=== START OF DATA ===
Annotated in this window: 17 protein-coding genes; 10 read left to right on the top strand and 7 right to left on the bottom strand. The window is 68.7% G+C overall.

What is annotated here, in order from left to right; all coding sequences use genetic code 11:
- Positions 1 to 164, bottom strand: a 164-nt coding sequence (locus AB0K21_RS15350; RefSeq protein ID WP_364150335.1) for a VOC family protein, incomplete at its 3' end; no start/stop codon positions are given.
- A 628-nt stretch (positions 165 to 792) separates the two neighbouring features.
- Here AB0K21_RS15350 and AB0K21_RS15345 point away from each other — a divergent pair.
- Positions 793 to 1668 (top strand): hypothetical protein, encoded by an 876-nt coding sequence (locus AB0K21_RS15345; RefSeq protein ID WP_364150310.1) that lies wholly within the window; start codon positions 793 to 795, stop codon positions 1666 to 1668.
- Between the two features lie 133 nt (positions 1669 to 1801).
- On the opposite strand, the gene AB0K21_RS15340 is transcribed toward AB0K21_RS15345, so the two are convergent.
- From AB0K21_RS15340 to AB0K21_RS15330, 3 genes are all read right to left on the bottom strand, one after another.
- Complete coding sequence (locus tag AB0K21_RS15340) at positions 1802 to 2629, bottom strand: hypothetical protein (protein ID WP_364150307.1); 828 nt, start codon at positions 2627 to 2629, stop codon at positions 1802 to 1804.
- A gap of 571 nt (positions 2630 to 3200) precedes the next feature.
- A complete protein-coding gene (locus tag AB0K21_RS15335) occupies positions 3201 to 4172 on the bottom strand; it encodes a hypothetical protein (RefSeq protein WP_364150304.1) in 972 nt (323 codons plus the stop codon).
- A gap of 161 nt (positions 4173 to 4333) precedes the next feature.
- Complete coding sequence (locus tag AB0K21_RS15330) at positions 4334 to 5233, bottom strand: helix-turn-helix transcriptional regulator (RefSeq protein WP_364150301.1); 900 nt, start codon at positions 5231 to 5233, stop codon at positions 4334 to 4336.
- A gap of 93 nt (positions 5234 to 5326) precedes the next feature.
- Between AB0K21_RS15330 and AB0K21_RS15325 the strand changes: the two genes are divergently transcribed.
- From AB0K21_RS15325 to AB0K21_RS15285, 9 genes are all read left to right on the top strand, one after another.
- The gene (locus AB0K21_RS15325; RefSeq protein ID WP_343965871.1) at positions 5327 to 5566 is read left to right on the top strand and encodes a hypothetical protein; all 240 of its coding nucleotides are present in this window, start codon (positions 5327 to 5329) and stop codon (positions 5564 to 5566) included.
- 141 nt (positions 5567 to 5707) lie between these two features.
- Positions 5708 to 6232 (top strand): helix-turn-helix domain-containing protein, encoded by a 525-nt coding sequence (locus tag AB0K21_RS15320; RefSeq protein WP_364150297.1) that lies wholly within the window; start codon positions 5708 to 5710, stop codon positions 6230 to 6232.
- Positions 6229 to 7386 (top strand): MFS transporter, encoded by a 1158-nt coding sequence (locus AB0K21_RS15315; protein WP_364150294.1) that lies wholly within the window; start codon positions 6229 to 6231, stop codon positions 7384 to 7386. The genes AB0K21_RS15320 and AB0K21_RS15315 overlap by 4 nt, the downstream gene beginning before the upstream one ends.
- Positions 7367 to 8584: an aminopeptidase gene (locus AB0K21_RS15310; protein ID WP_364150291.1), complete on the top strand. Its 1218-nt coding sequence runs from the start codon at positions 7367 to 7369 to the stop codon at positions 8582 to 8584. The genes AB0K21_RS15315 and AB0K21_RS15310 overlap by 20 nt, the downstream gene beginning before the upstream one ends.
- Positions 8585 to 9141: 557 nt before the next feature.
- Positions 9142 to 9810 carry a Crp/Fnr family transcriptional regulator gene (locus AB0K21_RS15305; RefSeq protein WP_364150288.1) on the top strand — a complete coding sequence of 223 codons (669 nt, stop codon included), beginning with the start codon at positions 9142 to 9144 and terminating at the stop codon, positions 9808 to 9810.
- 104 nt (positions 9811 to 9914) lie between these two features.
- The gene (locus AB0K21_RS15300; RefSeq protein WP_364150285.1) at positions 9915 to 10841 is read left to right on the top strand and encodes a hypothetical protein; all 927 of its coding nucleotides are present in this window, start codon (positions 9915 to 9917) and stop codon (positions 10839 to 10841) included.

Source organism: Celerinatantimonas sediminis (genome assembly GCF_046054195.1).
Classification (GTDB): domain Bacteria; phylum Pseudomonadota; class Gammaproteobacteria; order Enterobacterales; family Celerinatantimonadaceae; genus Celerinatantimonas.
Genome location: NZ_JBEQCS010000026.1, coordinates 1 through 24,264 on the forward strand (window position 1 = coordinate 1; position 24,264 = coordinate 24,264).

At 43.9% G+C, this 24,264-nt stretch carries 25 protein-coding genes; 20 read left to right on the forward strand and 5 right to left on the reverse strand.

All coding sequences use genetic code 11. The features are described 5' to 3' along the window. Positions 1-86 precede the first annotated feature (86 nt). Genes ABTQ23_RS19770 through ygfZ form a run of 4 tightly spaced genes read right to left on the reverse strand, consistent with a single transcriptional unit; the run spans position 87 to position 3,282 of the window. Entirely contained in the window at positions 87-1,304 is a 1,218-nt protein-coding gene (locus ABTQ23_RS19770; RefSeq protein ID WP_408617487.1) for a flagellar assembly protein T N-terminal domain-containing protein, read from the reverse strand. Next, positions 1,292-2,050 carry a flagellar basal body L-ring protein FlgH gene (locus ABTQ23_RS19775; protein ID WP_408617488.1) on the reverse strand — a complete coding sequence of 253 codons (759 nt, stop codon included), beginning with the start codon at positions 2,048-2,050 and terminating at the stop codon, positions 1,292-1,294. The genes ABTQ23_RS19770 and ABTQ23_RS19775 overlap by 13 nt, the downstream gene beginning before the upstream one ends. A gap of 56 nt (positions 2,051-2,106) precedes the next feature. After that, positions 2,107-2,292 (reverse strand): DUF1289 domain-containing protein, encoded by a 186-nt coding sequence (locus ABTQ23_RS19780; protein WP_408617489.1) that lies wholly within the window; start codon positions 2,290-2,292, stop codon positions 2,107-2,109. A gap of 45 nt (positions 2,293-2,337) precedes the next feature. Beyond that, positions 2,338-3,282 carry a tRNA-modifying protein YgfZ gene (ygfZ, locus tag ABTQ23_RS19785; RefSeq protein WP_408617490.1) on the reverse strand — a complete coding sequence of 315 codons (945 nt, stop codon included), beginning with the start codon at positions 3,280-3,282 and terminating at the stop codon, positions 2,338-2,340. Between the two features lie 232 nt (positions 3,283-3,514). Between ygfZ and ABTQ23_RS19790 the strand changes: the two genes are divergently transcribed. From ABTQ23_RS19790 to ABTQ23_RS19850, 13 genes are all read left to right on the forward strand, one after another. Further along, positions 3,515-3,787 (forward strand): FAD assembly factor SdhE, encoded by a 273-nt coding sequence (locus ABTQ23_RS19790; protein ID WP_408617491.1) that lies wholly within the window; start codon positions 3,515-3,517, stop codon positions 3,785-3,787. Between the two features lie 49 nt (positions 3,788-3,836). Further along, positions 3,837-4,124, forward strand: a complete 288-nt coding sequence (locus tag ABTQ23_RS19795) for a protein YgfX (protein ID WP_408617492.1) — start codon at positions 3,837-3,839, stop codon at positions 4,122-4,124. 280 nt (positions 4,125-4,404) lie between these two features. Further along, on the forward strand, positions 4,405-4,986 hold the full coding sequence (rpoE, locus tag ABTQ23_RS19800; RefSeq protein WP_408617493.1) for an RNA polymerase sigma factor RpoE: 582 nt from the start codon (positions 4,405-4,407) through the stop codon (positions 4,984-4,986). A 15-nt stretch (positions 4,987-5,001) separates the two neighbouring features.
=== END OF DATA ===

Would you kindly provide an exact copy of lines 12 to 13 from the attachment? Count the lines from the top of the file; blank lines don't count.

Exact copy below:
- A complete protein-coding gene (locus tag AB0K21_RS15335) occupies positions 3201 to 4172 on the bottom strand; it encodes a hypothetical protein (RefSeq protein WP_364150304.1) in 972 nt (323 codons plus the stop codon).
- A gap of 161 nt (positions 4173 to 4333) precedes the next feature.